However, if a person is constantly, unremittingly, extremely anxious, on a day-to-day basis, and this anxiety has an adverse effect upon his/her thinking and behaviour, it is quite possible s/he is suffering from a diagnosable anxiety disorder.
Let’s take a look at the various types of anxiety disorder that exist :
1) SEPARATION ANXIETY: this involves the individual becoming excessively anxious about being separated from those with whom s/he has formed a significant attachment. It is more common in children and can often derive from a disrupted bonding process that took place between the baby and mother (or another primary caregiver). The symptoms the child is likely to display if suffering from separation anxiety include excessive crying and tantrums.
Adults and adolescents suffering from the condition are more likely to express it by displaying signs of acute panic as well as developing physical symptoms such as headaches and nausea.
2) SPECIFIC PHOBIA: this involves the individual experiencing irrational fear in response to encountering SPECIFIC OBJECTS OR SITUATIONS.
If exposed to the dreaded object or situation, the individual will respond with extreme fear and anxiety.
Another hallmark of the condition is that the affected person will go to extreme lengths to avoid the feared object or situation in a manner that can be highly disruptive to his/her life.
3) SELECTIVE MUTISM:the individual affected by this disorder ceases to speak in certain social situations (though NOT in all social situations). The very thought of having to speak in these particular situations leads to the experiencing of great distress and panic. It is most common in children and it is far more extreme than ordinary shyness.
4) PANIC DISORDER: an individual who suffers from this will experience an intense, sudden onset of fear and anxiety which causes significant distress and symptoms such as chest pain, rapidly beating heart, shaking, dizziness, nausea and even a feeling of very imminent death.
Sometimes, there are triggers that give rise to such reactions, whereas, at other times, the distressing feelings may materialize ‘out of the blue’.
In either case, the person will feel a desperate need to escape the current situation in which s/he finds him/herself.
However, this reaction alone (which psychologists refer to as a ‘panic attack‘) is insufficient to warrant a diagnosis of panic DISORDER – for this condition to be diagnosed, the person must not only suffer from panic attacks but, ALSO, must be so PREOCCUPIED with concern about their possible occurrence that his/her life is significantly disrupted.
One of the most common fears that people with panic disorder have is of entering larger department stores, supermarkets etc.
Not infrequently, those who suffer from panic disorder feel safer if, in the feared situation, they have someone with them to provide them with reassurance.
5) AGORAPHOBIA: this condition involves an irrational and disproportionate fear of PARTICULAR situations. In such feared situations, they will experience intense concern that something terrible will happen which they will be unable to escape.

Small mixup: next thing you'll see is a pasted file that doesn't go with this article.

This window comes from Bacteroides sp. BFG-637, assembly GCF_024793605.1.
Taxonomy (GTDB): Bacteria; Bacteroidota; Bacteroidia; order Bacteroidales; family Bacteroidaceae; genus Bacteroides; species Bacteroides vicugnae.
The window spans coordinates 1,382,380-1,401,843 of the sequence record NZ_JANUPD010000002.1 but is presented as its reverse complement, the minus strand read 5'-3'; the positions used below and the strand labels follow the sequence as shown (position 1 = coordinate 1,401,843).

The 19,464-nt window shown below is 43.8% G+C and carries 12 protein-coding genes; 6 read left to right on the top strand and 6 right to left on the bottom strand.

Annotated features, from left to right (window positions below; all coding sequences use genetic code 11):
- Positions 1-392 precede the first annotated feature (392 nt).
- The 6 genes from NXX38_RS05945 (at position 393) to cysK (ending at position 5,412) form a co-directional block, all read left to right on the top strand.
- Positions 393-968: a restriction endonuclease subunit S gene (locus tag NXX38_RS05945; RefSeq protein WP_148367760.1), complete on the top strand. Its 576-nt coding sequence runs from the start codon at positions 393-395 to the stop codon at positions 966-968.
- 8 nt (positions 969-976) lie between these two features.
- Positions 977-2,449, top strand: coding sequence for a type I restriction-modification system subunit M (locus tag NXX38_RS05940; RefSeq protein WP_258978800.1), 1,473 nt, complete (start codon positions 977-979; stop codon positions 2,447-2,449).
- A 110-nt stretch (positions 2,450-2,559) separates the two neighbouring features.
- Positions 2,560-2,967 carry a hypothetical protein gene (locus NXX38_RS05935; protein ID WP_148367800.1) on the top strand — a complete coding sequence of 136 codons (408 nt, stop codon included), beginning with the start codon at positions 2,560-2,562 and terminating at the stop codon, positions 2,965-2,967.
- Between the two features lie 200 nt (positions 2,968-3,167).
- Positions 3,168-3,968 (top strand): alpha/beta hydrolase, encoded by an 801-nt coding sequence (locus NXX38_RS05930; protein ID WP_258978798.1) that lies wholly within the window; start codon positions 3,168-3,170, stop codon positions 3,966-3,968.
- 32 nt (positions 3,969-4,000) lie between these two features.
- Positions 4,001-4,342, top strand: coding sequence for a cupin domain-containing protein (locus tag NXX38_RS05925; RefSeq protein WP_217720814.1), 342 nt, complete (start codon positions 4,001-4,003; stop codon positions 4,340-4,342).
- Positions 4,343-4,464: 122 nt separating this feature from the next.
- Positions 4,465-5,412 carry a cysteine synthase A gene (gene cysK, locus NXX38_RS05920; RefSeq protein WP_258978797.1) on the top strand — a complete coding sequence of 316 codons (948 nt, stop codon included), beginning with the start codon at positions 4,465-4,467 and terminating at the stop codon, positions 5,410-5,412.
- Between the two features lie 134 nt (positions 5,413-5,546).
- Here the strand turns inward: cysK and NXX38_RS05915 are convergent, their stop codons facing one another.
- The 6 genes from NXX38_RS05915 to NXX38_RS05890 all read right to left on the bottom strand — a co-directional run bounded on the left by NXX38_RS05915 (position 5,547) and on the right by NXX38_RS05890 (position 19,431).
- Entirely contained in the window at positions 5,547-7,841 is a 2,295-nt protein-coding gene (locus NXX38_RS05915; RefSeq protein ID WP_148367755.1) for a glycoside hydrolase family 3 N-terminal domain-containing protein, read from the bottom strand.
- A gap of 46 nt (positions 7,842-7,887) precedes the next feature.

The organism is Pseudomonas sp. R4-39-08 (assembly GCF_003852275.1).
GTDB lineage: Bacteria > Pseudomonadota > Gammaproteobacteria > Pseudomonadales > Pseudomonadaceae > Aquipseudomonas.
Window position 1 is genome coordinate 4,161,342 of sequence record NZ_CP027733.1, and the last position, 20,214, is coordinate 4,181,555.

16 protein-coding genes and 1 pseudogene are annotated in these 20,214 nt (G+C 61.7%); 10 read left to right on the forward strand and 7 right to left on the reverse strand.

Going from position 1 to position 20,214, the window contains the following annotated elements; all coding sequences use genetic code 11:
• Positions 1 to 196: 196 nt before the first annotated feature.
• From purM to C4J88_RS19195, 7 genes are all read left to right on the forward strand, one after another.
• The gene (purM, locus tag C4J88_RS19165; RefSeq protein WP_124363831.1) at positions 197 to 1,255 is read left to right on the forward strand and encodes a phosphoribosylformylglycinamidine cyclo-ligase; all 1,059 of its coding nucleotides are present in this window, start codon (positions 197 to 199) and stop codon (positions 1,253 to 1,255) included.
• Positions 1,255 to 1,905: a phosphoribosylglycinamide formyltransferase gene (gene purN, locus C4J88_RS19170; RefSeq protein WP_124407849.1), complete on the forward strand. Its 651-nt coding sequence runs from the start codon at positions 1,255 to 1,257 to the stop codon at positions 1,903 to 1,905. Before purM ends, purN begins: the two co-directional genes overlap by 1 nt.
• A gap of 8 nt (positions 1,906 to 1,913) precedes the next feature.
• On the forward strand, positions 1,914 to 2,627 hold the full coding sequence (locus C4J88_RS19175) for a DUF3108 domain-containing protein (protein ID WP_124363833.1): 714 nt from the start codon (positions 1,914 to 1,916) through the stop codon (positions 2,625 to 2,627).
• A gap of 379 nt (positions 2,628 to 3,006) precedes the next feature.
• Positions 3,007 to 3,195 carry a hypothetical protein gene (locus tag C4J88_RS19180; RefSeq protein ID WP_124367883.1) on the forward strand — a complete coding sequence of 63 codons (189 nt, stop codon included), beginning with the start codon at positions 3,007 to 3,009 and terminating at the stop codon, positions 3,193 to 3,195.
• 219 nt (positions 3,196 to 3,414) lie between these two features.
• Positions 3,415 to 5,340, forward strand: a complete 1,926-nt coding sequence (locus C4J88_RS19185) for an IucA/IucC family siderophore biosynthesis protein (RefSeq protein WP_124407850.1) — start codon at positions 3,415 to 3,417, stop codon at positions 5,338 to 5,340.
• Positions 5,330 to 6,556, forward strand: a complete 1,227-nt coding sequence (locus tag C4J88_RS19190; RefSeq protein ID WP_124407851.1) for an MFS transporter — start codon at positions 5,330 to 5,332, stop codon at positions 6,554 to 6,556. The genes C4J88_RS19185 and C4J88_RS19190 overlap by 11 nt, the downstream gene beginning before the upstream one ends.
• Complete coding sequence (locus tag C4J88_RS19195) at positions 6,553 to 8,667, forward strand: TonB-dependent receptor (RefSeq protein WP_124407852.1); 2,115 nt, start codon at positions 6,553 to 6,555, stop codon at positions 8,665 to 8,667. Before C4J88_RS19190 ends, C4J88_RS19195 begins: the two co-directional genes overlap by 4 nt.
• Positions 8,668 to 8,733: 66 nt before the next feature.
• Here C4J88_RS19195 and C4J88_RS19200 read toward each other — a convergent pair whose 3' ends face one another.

Therefore, the individual will desperately avoid exposing themselves to the feared situation in a way that significantly impairs their daily functioning. (e.g. being unable to travel to a place of work due to an irrational fear of public transport).
6) SOCIAL ANXIETY DISORDER: this condition involves a deep fear of being judged and negatively evaluated in certain social situations. Such situations cause the person to experience an extremely uncomfortable level of anxiety and distress which tenaciously persists.
In this way, the condition significantly impairs day-to-day functioning.
Often, it is NOT ALL social situations that give rise to such anxiety in the sufferer, but, rather, specific ones such as meeting new people or interacting in large groups.
7) GENERALIZED ANXIETY DISORDER (GAD): this condition manifests itself by causing the sufferer to worry obsessively about a WIDE VARIETY of concerns (both important and trivial) in a way that is very hard to control, and, therefore, often overwhelming.
The level of anxiety is so high that it significantly disrupts the individual’s life.
The condition can impair, for example :
– the ability to concentrate
– the ability to hold down a job
– the ability to sleep
The individual may be so consumed by worry that s/he feels trapped in an internal world of pain and detached from the outside world.
For the disorder to be formally diagnosed, the condition must be experienced more days than not and the level of worry must be significantly disproportionate to its source in reasonable and objective terms.
Other symptoms may include :
– stomach complaints.
As I stated at the start of this article, because many anxiety conditions may have their root in our experience of childhood trauma that has caused the resultant anxiety to be shifted onto our ‘thinking style’, leading to us perceiving the world as dangerous, and ourselves to as powerless, helpless and highly vulnerable, therapies which address this ‘faulty thinking style’, such as cognitive behavioural therapy (CBT), can be highly effective at correcting and, consequently, at reducing, our anxiety levels (click here to read my article on how CBT can help us to recover from childhood trauma).